While Millennials have been heavily criticized for their obsession with technology, they have been evolving as collaborators, multitaskers and consumers of complex information. In short, they are becoming exactly the kind of employees and eventually a future leaders that an organization can leverage in today’s interconnected world.
Social sharing lights up a part of the brain called the temporoparietal junction which stimulates the production of oxytocin, “the feel-good hormone.” Millennials, more than any other generation, have
grown up interacting online and…have learned that…conversations driven by technology can give them an even higher oxytocin boost than interacting in person.
The popular press…has suggested that humans can’t actually multi-task…[However, a scientific report states:] “Younger brains are most stimulated (better attention capture, engagement, and memorability) with elements of dynamism…[and] also have high multi-sensory processing capacity….”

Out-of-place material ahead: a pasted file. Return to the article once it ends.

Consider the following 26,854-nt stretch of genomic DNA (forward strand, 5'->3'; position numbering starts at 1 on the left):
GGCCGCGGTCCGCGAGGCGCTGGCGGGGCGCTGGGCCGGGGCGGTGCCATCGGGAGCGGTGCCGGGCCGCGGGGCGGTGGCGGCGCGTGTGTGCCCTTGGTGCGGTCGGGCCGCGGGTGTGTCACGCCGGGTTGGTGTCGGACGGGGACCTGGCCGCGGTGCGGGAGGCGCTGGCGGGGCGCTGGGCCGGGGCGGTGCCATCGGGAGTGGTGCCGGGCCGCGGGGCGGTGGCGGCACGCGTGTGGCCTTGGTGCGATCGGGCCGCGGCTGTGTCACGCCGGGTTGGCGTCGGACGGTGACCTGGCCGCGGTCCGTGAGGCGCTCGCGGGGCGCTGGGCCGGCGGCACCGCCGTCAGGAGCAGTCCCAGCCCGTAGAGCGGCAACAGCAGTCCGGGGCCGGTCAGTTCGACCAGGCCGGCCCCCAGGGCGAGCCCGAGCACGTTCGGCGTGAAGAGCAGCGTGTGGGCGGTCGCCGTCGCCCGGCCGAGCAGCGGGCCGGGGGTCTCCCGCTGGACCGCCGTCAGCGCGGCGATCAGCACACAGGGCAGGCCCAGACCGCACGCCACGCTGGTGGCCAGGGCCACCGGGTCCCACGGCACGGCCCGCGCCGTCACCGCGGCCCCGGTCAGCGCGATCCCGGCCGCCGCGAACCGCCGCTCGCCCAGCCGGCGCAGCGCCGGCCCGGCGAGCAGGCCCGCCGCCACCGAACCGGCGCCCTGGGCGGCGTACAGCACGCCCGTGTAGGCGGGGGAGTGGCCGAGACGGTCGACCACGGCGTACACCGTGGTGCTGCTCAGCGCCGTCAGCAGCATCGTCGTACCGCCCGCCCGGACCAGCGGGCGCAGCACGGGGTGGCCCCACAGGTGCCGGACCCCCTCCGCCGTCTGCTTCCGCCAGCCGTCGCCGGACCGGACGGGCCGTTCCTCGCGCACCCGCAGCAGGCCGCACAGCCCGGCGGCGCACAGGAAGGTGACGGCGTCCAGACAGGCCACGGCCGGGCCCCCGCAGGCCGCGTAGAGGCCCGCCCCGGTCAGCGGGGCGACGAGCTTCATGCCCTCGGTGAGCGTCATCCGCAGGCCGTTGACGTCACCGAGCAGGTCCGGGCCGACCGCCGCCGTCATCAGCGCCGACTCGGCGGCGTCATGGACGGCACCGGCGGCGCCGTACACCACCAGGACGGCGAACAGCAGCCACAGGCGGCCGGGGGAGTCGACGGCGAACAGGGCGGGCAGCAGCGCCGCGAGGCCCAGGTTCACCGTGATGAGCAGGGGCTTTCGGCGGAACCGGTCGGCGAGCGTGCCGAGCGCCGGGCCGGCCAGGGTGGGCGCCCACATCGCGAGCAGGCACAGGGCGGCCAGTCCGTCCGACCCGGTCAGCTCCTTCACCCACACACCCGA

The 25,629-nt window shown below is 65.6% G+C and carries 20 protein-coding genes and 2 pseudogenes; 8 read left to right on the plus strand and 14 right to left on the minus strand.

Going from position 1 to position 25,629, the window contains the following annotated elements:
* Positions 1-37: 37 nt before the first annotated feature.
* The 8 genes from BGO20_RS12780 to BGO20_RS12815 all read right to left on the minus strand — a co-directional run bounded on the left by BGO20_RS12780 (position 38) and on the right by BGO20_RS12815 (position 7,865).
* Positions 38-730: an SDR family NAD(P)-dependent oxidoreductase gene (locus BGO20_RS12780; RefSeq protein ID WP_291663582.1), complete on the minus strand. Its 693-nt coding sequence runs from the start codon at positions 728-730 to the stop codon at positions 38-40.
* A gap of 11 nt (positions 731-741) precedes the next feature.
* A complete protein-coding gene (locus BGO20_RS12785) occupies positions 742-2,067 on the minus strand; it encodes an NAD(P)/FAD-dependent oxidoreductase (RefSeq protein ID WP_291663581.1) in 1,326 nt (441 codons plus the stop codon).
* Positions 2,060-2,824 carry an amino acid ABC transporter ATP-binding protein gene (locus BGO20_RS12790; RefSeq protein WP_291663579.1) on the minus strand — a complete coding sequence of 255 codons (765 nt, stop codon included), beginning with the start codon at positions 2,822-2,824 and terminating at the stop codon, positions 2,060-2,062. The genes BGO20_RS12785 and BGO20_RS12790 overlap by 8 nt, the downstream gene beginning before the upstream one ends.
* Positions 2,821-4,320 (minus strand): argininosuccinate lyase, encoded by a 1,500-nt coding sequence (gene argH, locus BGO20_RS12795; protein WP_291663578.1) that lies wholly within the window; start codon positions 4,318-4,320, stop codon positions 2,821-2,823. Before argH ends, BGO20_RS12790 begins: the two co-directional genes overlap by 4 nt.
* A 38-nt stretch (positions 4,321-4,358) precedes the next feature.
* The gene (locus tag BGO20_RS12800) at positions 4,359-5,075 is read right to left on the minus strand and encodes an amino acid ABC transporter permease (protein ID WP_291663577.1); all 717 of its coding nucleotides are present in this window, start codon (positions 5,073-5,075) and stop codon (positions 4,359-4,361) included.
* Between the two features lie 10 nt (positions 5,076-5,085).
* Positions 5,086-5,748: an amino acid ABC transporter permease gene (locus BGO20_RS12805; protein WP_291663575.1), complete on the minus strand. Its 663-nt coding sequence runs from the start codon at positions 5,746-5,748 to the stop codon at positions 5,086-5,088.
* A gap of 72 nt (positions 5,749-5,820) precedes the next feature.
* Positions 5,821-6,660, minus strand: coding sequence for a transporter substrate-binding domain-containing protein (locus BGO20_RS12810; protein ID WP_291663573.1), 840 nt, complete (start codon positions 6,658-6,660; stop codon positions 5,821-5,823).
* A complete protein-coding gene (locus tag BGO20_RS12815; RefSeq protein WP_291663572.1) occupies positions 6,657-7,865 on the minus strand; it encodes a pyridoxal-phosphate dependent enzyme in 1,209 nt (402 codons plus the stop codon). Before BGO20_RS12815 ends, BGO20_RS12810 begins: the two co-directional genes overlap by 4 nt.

Interpreting the data, we believe that Millennials seem to be better at fielding higher levels of information than their elders and are therefore able to process, integrate and act on data more quickly and to ignore distractions when necessary.
Millennials have evolved and developed through this exponentially expanding digital world. Instead of trying to fit Millennials into other generational molds, we need to celebrate and apply their strengths.
The GLP aggregated and excerpted this blog/article to reflect the diversity of news, opinion, and analysis. Read full, original post: Science Explains the Millennial Brain